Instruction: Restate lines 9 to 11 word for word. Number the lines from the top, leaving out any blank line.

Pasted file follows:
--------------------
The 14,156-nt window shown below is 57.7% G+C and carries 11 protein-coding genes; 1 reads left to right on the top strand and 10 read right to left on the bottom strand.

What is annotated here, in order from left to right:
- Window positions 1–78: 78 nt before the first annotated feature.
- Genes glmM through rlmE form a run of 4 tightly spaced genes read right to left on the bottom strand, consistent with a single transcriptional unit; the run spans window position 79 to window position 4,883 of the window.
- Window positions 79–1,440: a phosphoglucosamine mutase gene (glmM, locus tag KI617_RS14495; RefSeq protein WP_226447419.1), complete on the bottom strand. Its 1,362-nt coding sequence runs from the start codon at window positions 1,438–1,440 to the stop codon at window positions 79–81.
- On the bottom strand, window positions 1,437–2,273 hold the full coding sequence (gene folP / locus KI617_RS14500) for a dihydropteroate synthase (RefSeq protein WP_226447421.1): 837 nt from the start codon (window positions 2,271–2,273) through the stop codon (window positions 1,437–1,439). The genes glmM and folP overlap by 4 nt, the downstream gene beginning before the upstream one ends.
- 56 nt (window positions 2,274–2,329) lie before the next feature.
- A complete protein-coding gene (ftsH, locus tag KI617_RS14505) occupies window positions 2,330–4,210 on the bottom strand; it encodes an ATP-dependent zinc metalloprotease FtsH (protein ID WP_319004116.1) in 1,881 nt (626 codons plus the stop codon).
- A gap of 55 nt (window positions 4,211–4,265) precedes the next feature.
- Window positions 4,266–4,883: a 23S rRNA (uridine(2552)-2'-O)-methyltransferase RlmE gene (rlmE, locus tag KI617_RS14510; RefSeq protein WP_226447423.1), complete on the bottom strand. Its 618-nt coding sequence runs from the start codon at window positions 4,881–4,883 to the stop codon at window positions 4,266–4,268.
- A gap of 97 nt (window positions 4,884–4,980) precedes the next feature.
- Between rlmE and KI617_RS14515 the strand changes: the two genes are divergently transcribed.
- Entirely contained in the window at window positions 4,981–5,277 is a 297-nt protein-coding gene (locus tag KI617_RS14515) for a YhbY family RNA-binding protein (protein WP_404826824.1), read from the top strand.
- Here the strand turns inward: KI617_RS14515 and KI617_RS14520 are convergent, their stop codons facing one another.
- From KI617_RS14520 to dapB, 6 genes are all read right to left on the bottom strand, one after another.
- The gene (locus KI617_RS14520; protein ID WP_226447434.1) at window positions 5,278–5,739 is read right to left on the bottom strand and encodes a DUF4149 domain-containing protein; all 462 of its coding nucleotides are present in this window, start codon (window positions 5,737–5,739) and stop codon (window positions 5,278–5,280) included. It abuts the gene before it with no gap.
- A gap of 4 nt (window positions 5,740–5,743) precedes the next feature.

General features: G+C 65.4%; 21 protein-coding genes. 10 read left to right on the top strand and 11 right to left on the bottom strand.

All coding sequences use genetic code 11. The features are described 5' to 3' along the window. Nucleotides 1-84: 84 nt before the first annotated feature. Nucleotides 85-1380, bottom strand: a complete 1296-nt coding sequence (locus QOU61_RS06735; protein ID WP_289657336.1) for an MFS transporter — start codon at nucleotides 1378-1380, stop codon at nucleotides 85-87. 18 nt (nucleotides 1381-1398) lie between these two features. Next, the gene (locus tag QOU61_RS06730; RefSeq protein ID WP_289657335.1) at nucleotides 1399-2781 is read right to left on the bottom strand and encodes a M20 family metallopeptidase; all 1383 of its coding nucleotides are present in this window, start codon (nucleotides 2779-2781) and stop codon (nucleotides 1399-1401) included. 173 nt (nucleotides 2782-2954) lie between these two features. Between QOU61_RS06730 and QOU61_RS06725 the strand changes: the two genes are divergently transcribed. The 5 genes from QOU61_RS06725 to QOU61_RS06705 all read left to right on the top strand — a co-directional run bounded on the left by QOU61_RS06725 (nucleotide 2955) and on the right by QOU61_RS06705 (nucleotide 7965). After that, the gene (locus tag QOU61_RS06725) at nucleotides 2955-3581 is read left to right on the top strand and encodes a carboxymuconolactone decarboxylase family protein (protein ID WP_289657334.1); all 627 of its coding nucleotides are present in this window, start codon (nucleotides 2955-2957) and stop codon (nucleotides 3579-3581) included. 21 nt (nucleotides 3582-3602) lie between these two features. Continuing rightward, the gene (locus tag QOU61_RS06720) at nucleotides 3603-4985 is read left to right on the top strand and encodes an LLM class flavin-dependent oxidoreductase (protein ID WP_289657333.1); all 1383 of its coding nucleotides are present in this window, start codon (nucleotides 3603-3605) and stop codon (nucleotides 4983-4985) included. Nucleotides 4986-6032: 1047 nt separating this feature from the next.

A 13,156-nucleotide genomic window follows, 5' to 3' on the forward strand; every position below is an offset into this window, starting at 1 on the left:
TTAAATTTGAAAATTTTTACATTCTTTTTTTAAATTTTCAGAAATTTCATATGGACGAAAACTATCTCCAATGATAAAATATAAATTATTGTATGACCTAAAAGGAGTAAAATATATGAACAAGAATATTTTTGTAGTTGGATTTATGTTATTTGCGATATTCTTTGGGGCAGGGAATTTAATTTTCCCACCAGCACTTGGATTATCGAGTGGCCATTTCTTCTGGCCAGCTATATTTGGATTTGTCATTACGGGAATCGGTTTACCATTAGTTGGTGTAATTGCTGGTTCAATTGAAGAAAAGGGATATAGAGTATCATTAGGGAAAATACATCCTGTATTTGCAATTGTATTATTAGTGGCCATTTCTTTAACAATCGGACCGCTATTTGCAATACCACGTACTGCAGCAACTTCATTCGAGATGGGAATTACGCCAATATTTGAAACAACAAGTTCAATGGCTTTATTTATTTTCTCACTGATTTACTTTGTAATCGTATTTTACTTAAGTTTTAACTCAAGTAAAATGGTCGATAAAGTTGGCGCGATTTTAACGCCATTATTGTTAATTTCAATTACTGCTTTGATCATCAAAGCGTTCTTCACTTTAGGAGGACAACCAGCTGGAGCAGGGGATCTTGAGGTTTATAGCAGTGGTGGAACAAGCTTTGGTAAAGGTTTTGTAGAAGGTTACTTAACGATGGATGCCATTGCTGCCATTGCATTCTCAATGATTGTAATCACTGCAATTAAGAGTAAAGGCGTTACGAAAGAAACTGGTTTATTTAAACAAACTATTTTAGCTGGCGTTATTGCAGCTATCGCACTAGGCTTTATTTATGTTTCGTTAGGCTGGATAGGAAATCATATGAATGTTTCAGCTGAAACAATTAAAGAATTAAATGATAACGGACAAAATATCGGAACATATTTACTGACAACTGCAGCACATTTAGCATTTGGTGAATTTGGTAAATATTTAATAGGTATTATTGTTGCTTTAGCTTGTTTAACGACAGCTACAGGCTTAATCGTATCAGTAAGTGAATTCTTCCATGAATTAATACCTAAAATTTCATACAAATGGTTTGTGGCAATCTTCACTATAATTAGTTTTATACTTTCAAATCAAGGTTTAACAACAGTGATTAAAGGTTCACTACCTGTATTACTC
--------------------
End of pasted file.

- A gap of 55 nt (window positions 4,211–4,265) precedes the next feature.
- Window positions 4,266–4,883: a 23S rRNA (uridine(2552)-2'-O)-methyltransferase RlmE gene (rlmE, locus tag KI617_RS14510; RefSeq protein WP_226447423.1), complete on the bottom strand. Its 618-nt coding sequence runs from the start codon at window positions 4,881–4,883 to the stop codon at window positions 4,266–4,268.
- A gap of 97 nt (window positions 4,884–4,980) precedes the next feature.